All the way there


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Death-and-Mr.-Pickwick-by-Stephen-JarvisHow do we come to write what we write? It’s a different question from “why”. It’s not so much a matter of reasons and motives, as of the road that lead to a particular book (or play, or story…) meant as a set of thematic, narrative and stylistic choices.

Each piece of work has its own How – long or short, a more or less disparate collection of influences, memories, circumstances, findings, likes, dislikes, long-chewed ideas and sudden epiphanies… Continue reading

Little Shakespeareans


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BoyHe is nine, going on ten, and brimming with eagerness.

Well, perhaps not quite so eager, the day he landed at Il Palcoscenico di Carta towed by his mother – but this changed soon enough when we gave him a speech or two to read. You could see he loved it from the start: the atmosphere, the reading, the tale, the voices, being part of it, chatting with the real actors… Continue reading

Enter a Kite – snoring


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sleeping-raven-vector-isolated-white-48588759A couple of weeks ago we had the last meeting of Ad Alta Voce, our not-quite-book-club, before parting company for the summer. There were some ten of us, including The Librarian.

Now, you see, The Librarian is a rather rotund, more than middle-aged, yellow-haired lady who Is There Because She Is There. Don’t ask – it’s all very Italian.

The Librarian is also a rather peculiar character and used to dislike Ad Alta Voce quite a bit. For the first year and a half or so, she would grumpily let us in and then sit at her desk or prowl the (very tiny) library, making us jump at intervals by muttering to herself behind the shelves. And it was clear all along that what she muttered about was why, oh why couldn’t we read in our sitting rooms instead of forcing her to work night hours… Continue reading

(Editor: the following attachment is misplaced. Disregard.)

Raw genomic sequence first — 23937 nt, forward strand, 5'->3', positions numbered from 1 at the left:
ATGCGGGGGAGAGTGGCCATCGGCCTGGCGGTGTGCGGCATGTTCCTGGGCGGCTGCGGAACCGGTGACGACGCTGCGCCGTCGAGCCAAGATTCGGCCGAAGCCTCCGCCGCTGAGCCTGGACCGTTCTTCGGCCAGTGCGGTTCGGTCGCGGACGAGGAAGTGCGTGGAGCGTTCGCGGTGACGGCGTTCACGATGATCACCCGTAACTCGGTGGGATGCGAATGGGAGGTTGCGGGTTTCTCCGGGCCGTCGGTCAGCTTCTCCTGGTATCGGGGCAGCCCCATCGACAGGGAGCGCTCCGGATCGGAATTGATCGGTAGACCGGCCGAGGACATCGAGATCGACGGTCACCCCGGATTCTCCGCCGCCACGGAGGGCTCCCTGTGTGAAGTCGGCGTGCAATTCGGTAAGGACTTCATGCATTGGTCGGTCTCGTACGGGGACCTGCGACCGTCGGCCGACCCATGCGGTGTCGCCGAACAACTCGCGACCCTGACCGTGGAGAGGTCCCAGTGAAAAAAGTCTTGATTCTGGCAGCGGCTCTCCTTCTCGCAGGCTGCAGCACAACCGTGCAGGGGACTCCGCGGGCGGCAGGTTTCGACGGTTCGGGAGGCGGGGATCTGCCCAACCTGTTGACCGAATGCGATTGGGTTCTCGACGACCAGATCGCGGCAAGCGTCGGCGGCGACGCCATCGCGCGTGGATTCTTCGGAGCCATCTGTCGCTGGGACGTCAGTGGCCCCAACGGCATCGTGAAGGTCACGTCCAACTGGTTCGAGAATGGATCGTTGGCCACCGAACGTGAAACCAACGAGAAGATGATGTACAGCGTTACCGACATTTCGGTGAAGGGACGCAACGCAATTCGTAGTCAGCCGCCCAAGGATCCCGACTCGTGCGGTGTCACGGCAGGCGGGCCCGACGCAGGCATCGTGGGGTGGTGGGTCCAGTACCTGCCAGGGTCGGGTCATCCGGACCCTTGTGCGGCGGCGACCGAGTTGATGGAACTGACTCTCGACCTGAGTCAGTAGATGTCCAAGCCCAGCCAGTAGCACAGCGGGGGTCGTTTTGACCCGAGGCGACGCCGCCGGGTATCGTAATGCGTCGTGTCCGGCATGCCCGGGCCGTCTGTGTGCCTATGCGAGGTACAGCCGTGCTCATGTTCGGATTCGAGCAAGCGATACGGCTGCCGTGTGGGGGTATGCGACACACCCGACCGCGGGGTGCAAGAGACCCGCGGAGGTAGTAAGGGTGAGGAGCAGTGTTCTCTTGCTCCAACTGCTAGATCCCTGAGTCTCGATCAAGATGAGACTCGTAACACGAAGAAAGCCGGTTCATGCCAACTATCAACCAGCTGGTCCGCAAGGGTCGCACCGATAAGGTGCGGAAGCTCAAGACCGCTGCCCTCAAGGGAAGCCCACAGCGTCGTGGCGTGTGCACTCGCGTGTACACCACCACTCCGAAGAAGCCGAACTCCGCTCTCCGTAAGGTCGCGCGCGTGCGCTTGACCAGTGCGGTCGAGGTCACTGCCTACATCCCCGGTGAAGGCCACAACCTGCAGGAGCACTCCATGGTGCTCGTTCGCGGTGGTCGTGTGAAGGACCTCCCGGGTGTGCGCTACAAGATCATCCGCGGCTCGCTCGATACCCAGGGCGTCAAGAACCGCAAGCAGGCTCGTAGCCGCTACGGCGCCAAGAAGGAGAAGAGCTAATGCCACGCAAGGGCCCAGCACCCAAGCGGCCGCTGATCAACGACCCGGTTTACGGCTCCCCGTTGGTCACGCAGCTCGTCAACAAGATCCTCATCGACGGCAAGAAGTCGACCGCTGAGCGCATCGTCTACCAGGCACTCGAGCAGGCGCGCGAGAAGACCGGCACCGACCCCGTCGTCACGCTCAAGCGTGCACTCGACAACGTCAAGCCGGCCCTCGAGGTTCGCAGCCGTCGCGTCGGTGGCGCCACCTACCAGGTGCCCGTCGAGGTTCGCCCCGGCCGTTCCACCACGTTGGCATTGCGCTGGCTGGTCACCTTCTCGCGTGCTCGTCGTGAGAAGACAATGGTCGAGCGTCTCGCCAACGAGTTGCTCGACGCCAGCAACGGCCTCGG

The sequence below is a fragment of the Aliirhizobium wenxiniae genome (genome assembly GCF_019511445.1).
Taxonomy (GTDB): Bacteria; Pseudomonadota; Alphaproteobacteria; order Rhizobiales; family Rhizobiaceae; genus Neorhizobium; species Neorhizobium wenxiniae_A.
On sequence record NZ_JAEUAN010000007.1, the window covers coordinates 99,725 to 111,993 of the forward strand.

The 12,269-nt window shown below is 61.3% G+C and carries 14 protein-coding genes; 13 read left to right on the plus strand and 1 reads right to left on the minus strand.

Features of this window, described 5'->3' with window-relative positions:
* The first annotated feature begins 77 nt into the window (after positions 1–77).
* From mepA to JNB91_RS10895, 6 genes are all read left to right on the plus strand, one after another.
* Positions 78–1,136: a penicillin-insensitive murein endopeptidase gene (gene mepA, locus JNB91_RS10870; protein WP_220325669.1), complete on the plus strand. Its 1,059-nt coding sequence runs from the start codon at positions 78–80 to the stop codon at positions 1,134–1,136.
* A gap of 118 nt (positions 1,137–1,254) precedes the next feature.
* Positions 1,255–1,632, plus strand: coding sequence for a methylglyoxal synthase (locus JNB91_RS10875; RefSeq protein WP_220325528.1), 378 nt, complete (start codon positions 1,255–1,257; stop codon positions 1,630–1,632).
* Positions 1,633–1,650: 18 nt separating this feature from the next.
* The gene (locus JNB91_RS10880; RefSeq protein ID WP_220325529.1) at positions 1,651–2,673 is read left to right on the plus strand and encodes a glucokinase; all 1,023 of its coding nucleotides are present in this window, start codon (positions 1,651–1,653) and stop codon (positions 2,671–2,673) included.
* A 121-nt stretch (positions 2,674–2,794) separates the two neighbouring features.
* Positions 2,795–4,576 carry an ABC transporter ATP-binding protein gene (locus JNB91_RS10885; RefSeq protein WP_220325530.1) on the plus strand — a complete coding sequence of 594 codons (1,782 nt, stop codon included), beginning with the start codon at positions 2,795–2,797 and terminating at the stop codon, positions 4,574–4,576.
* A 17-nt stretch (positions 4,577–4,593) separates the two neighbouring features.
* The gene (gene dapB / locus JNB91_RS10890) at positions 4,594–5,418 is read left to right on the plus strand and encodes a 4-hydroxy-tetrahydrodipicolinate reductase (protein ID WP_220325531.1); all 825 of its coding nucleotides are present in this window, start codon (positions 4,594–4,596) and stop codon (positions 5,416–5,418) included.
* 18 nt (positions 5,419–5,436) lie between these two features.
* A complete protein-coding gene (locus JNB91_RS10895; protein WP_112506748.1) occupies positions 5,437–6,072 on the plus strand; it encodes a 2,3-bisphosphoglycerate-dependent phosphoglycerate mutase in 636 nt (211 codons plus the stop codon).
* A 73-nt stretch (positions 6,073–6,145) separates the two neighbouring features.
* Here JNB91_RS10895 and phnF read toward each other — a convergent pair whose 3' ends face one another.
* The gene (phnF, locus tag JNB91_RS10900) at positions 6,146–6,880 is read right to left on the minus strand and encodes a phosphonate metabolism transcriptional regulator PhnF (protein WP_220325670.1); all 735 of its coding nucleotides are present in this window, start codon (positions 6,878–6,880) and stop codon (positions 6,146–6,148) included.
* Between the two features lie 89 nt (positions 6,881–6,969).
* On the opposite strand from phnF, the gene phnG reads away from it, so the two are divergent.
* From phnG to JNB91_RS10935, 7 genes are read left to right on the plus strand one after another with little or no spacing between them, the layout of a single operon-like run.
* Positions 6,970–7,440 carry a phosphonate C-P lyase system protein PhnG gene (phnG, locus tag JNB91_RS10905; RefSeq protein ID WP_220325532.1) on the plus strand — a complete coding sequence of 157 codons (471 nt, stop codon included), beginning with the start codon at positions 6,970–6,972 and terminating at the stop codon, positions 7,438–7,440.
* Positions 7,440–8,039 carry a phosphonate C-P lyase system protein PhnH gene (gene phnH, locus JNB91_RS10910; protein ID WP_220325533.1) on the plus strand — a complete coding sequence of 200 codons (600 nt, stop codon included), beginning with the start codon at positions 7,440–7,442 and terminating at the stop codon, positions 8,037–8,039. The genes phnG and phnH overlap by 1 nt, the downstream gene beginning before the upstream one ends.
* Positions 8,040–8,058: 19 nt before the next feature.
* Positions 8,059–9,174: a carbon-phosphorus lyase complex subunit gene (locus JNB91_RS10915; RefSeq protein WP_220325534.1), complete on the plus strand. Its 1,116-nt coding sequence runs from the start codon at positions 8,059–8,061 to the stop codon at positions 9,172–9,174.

Perchance to read…


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readerbooksHere we go again. Summer is back, and I am thinking about a Reading Week. As usual, I still don’t know whether I’ll manage it: work is rather intense, the revision is only a week away, and I have a short play to write… There is no question of going anywhere – but that’s all right if only I can get myself a week of blissful, uninterrupted reading. Why, at a pinch, even half a week would do very well.

When? No idea. We’ll see. Meanwhile, I’m hoarding books like there is no tomorrow. Let us see… Continue reading

The Egyptian Loaf


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FayumBWWhile reading this great post about the Egyptian Museum in Turin, I was assaulted by memories of my own about the place.

I was there only once, many years ago. Nearly thirty years ago, actually – which makes me feel considerably old. As a young girl I once spent a week in Turin with my parents. My father was there for Army reasons, and my mother and I tagged along, and were foisted upon a young officer*, who showed us around. Under his guidance we also visited the Egyptian Museum. The place was quite impressive – more than a little cave-like, with its cavernous rooms and scant lighting… I remember especially the great hall with its procession of statues emerging from the gloom, a glass case containing a pair of mummified hands the colour of parchment, and the haunting eyes of the Fayum mummy portraits. I was an easily spooked child, and I remember lying awake the night after the visit, thinking of those hands and eyes… PaneEgizioBW